Moore’s campaign, too, is trying to find prominent women to pitch its candidate. Gina Loudon, a former Trump media aide, spoke here last week at a Moore rally and reminded voters that Democrats, too, have a list of leaders who’ve treated women badly, labeling Democrats as hailing from the party of Bill Clinton, Senator Al Franken, Representative John Conyers, and former representative Anthony Weiner.
“Why would you listen to them about your own decision in this election?” Loudon asked supporters packed into a barn on a rainy evening. “I know the women of Alabama are just plain smarter than that.”
Many women do see their support for Moore as a political calculation, just as women have long tolerated poor male behavior as an unfortunate price to pay to achieve some other goal in business or social circles.
That’s the case for Donna Horn, the head of the Pike County Republican Party, who said the primary reason that she’s backing Moore is her deeply held views on abortion. Moore opposes abortion, and Jones supports abortion rights. “That is a line I could not cross,” she said.
Horn, 61, owns a Budweiser distribution company in Troy and has long worked in a male-dominated world. She says that she’s never had an experience she considers sexual harassment — but men have sometimes made comments, which she’s managed by swiftly shutting down the men who make them.
“You have to handle that in a firm way,” she said.
With Moore, she believes today’s standards of behavior are being unfairly applied to his past, noting that her own grandmother was 17 years old when she married a man in his late 30s who became her grandfather.
“It just wasn’t that uncommon,” Horn said. “I know it raises more eyebrows now than it did back then.”
There’s also a sense among some of Moore’s supporters that, in their own personal experience, they’ve put up with plenty of borderline behavior that they didn’t consider sexual harassment or assault. Allegations alone, they said, shouldn’t end a man’s career.
“Being in the military for 20 years, you see a lot of stuff,” said Cindy Dixon, 52, as she shivered in near-freezing weather in Pensacola, waiting outside the Trump rally on Friday night.
“I wasn’t sexually harassed,” said Dixon, who was in the Air Force until recently, when she and her husband retired to Brewton, Ala. “I think people make too much out of this. It’s life.”
And particularly since most of the allegations don’t include physical force, she doesn’t entirely blame Moore for his behavior.
“I don’t see him as a child molester,” Dixon said. “When you have 16-year-old girls flaunting their stuff, they’re not acting like children.”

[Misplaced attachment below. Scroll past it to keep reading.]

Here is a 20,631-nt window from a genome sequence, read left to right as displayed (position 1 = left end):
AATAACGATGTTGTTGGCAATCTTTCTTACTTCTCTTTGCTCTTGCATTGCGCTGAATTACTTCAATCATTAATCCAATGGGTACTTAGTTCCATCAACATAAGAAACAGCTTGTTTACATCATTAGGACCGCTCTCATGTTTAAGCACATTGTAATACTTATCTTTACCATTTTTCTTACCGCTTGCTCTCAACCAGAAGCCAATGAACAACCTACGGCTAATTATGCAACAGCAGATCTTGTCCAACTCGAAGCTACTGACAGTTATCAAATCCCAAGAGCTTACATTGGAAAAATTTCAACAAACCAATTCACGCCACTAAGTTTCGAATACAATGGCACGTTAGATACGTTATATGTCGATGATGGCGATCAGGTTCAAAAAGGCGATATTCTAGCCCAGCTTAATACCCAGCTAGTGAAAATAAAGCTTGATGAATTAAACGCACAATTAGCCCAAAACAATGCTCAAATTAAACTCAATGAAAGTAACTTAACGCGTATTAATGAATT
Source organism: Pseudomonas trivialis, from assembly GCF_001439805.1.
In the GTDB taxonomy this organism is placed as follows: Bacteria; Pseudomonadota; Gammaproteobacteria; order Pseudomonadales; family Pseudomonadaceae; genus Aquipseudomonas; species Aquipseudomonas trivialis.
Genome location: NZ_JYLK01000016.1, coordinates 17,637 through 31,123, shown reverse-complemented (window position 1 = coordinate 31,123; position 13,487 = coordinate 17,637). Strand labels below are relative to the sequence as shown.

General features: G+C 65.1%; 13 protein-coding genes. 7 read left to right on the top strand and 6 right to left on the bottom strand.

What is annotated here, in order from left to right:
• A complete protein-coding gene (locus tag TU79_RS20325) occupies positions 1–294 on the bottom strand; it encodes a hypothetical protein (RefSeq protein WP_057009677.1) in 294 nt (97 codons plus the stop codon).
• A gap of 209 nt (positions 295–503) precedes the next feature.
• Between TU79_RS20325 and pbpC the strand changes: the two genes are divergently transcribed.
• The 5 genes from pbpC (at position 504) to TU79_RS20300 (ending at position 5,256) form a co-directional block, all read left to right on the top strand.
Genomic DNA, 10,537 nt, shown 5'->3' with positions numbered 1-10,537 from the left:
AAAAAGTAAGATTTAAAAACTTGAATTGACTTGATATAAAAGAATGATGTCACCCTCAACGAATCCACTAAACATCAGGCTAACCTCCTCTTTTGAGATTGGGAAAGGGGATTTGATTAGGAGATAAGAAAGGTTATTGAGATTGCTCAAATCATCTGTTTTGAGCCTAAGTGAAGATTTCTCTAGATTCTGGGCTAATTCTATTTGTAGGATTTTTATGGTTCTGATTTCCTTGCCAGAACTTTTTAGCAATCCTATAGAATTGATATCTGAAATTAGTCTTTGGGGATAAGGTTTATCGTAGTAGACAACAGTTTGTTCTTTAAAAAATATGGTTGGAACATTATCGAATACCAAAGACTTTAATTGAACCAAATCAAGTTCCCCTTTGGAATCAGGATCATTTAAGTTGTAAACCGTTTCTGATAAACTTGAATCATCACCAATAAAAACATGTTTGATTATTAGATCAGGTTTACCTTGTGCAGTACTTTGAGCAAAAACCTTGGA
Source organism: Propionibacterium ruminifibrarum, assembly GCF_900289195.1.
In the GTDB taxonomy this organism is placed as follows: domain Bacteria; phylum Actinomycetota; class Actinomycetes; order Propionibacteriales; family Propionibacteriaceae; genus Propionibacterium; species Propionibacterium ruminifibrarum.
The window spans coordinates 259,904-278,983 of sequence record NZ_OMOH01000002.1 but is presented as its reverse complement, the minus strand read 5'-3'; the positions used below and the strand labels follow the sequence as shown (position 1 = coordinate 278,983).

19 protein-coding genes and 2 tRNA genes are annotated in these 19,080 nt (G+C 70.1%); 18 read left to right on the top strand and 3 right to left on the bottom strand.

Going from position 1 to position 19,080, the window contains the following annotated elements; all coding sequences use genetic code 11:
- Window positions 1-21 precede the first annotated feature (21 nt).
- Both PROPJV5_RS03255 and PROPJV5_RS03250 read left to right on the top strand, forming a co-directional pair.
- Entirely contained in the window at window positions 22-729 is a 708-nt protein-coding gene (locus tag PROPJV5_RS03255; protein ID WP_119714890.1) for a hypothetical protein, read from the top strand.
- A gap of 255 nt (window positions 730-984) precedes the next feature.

Blaming the accusers was a common theme among women voting for Moore.
“If you run with the dogs, you’re going to get fleas,” said Therese Gilmore, 59, who attended a rally here for Moore last week and owns a hair salon near Mobile. “Most of them put themselves in those situations.”
More important to her, Gilmore said, is keeping a conservative vote in the Senate. Gilmore lamented the skyrocketing costs for health care — saying that friends are paying as much as $1,700 a month for coverage. And she’s worried about illegal immigration. She wanted the conversation to steer clear of the accusations.
“You need to get off all this bullcrap, because ain’t nobody interested,” Gilmore told a Globe reporter asking about the allegations of sexual assault.
The most troubling accusation, even for the women who said they are voting for Moore, was that of Beverly Nelson, who accused Moore of trying to force her to perform oral sex in a car when she was 16.
She offered what she called proof of their contact: A yearbook that he’d inscribed, signing it “Love, Roy Moore, D.A.” (Nelson has since admitted adding her own notes below his signature.)
Nelson said she was left with bruises on her neck. But several women supporting Moore pointed to a rural Alabama tradition of country justice: If Moore really did the things he was accused of, a male relative, a brother or a father, would have beaten him up — or worse.
“We call them the ‘gooduns’ — the good ol’ boys,” said Karen Agenton, 52, as she wrapped a grandchild in a layer of blankets outside the Trump rally. “They would go and take care of it. And then nobody would ever know they had done it.”